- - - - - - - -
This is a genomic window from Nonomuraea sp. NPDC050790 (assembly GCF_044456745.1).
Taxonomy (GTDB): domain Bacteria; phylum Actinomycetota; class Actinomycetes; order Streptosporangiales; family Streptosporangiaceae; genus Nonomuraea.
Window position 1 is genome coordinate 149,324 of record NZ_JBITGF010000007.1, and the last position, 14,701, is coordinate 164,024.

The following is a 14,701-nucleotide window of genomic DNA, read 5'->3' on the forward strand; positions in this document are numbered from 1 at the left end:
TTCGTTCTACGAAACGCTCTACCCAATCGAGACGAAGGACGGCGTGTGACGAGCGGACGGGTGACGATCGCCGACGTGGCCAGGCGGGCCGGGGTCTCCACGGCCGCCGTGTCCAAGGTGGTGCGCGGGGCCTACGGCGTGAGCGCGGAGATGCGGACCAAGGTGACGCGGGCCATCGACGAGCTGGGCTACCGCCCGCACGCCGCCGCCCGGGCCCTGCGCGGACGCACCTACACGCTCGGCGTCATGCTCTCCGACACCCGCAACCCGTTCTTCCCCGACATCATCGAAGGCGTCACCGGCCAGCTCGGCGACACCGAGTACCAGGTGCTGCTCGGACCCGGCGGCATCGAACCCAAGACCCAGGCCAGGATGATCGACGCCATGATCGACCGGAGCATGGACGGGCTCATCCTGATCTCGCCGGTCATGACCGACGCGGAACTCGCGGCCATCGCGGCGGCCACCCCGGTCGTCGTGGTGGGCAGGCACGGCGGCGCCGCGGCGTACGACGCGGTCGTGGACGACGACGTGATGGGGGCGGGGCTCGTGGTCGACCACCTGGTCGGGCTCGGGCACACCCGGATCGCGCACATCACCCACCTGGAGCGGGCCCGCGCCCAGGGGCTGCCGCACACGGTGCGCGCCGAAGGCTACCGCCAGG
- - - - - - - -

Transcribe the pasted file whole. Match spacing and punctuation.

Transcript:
This is a genomic window from Nonomuraea sp. NPDC050790 (assembly GCF_044456745.1).
Taxonomy (GTDB): domain Bacteria; phylum Actinomycetota; class Actinomycetes; order Streptosporangiales; family Streptosporangiaceae; genus Nonomuraea.
Window position 1 is genome coordinate 149,324 of record NZ_JBITGF010000007.1, and the last position, 14,701, is coordinate 164,024.

The following is a 14,701-nucleotide window of genomic DNA, read 5'->3' on the forward strand; positions in this document are numbered from 1 at the left end:
TTCGTTCTACGAAACGCTCTACCCAATCGAGACGAAGGACGGCGTGTGACGAGCGGACGGGTGACGATCGCCGACGTGGCCAGGCGGGCCGGGGTCTCCACGGCCGCCGTGTCCAAGGTGGTGCGCGGGGCCTACGGCGTGAGCGCGGAGATGCGGACCAAGGTGACGCGGGCCATCGACGAGCTGGGCTACCGCCCGCACGCCGCCGCCCGGGCCCTGCGCGGACGCACCTACACGCTCGGCGTCATGCTCTCCGACACCCGCAACCCGTTCTTCCCCGACATCATCGAAGGCGTCACCGGCCAGCTCGGCGACACCGAGTACCAGGTGCTGCTCGGACCCGGCGGCATCGAACCCAAGACCCAGGCCAGGATGATCGACGCCATGATCGACCGGAGCATGGACGGGCTCATCCTGATCTCGCCGGTCATGACCGACGCGGAACTCGCGGCCATCGCGGCGGCCACCCCGGTCGTCGTGGTGGGCAGGCACGGCGGCGCCGCGGCGTACGACGCGGTCGTGGACGACGACGTGATGGGGGCGGGGCTCGTGGTCGACCACCTGGTCGGGCTCGGGCACACCCGGATCGCGCACATCACCCACCTGGAGCGGGCCCGCGCCCAGGGGCTGCCGCACACGGTGCGCGCCGAAGGCTACCGCCAGG